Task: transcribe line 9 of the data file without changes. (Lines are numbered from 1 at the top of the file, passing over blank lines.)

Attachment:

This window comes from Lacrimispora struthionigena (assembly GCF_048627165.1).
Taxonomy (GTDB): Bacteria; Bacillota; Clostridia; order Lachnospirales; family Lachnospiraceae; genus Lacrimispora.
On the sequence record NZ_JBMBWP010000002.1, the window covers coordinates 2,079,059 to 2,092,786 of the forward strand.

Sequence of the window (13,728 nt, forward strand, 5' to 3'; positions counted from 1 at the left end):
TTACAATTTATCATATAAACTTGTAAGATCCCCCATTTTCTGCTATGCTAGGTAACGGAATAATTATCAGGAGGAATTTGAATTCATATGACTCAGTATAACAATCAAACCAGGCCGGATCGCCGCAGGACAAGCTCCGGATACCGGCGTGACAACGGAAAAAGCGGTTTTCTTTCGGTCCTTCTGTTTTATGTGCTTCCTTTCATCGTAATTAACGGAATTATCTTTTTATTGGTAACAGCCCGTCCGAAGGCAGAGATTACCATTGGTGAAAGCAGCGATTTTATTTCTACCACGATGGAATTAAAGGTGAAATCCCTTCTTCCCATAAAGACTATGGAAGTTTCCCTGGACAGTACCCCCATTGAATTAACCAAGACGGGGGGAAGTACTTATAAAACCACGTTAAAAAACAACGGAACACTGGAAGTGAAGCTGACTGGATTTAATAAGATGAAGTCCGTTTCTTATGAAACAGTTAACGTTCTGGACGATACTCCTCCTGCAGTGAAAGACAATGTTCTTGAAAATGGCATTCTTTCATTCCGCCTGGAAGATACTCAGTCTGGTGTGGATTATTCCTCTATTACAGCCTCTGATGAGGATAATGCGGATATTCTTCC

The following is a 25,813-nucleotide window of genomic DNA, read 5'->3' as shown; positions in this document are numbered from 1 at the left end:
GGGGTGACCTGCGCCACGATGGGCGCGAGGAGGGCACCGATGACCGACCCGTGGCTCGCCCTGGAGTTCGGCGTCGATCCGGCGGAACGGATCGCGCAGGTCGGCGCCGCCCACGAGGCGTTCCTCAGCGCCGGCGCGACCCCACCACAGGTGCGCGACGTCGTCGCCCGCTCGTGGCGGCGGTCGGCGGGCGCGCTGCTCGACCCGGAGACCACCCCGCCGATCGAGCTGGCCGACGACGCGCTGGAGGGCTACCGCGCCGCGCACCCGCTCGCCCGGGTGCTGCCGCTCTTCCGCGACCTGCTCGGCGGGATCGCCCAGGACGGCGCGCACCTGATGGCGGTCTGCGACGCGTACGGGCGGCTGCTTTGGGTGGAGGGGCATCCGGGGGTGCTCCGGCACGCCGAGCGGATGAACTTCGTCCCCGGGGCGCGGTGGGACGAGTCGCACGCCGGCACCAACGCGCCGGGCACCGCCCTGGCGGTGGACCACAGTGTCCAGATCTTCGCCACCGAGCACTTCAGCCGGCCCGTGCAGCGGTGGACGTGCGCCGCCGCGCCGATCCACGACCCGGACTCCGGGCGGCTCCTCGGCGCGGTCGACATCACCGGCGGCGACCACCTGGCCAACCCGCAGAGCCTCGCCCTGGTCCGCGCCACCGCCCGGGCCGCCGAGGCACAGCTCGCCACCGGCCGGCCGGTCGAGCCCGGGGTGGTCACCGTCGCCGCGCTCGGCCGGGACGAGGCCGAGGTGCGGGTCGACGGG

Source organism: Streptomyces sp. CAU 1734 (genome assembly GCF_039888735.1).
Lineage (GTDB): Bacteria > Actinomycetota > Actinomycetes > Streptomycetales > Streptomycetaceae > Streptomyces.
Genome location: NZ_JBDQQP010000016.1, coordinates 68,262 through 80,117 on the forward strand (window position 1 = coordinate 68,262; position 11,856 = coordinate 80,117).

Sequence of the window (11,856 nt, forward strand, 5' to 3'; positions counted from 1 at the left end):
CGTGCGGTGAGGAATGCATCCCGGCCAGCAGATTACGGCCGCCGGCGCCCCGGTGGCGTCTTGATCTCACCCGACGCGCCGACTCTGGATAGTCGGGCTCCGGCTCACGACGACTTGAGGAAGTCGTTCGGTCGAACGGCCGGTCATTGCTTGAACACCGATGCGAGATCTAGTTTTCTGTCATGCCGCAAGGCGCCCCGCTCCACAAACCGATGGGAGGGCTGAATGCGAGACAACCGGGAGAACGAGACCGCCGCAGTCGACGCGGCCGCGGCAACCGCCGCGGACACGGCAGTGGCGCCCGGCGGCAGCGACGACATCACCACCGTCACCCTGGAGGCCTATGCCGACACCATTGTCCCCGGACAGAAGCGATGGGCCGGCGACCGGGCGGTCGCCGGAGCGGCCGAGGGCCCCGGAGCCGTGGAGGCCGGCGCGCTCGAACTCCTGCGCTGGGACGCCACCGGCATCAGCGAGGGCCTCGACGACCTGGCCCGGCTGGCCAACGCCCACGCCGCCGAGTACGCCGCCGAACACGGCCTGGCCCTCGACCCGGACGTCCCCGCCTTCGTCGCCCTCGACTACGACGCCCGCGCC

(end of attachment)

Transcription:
Lineage (GTDB): Bacteria > Actinomycetota > Actinomycetes > Streptomycetales > Streptomycetaceae > Streptomyces.